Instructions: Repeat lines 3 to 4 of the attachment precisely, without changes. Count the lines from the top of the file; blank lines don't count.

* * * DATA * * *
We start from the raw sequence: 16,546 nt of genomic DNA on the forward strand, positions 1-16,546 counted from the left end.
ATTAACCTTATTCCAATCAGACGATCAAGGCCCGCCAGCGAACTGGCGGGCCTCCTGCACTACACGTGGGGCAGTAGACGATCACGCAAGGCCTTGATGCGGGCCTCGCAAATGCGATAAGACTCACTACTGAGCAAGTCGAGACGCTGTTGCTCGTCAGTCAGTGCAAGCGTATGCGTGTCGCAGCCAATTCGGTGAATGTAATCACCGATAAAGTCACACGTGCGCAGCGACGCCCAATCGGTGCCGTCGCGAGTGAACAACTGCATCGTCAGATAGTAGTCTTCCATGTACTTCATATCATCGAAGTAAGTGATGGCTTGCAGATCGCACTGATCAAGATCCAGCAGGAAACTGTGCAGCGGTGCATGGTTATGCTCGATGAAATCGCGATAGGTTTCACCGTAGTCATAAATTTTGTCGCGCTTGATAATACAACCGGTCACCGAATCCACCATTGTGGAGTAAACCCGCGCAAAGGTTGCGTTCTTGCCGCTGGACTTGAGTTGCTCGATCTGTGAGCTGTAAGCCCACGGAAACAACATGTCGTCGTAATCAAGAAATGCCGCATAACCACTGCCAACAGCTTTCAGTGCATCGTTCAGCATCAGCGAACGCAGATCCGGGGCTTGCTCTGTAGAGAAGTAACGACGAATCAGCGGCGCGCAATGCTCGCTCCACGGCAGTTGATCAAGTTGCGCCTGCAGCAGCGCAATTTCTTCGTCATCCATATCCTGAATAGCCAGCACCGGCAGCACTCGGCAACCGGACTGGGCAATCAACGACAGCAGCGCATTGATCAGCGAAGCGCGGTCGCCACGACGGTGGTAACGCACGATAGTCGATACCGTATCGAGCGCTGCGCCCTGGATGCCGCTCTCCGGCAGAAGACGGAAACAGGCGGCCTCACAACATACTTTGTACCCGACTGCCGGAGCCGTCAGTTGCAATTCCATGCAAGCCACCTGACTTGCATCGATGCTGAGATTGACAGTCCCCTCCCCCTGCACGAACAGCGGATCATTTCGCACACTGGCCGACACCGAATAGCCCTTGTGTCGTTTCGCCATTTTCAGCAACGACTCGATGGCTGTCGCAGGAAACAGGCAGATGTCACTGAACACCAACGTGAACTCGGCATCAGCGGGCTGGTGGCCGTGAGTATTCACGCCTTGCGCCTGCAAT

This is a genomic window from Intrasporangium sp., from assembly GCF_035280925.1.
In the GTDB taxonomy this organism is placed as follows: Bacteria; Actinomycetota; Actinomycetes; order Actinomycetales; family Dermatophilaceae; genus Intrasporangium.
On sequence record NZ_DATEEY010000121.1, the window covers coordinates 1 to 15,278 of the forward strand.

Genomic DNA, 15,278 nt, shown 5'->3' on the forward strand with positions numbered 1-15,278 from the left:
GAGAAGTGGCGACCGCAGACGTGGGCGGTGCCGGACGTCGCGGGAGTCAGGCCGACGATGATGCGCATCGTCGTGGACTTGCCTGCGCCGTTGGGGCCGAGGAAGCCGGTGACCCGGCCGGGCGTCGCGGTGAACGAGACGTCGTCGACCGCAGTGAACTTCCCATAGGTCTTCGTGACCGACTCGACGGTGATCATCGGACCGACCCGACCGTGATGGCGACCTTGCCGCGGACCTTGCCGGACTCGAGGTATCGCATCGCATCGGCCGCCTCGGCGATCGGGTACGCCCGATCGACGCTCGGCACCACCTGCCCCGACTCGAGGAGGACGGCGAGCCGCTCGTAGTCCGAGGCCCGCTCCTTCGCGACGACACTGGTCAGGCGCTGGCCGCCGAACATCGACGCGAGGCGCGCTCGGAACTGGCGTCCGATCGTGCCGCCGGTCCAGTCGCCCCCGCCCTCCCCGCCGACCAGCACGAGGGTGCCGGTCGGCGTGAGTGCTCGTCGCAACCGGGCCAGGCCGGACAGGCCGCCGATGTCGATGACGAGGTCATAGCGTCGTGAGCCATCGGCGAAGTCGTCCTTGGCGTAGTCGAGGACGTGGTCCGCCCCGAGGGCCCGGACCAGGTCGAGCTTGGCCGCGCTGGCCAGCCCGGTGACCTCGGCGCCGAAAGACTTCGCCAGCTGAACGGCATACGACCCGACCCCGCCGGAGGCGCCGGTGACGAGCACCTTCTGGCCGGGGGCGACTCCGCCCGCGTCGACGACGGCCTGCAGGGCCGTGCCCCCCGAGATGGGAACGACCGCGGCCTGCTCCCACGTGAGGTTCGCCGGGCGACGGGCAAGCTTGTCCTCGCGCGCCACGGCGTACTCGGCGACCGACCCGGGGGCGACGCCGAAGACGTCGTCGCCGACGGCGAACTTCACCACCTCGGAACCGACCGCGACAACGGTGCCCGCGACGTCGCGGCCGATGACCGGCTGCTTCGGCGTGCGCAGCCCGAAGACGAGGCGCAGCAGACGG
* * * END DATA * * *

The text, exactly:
This is a genomic window from Intrasporangium sp., from assembly GCF_035280925.1.
In the GTDB taxonomy this organism is placed as follows: Bacteria; Actinomycetota; Actinomycetes; order Actinomycetales; family Dermatophilaceae; genus Intrasporangium.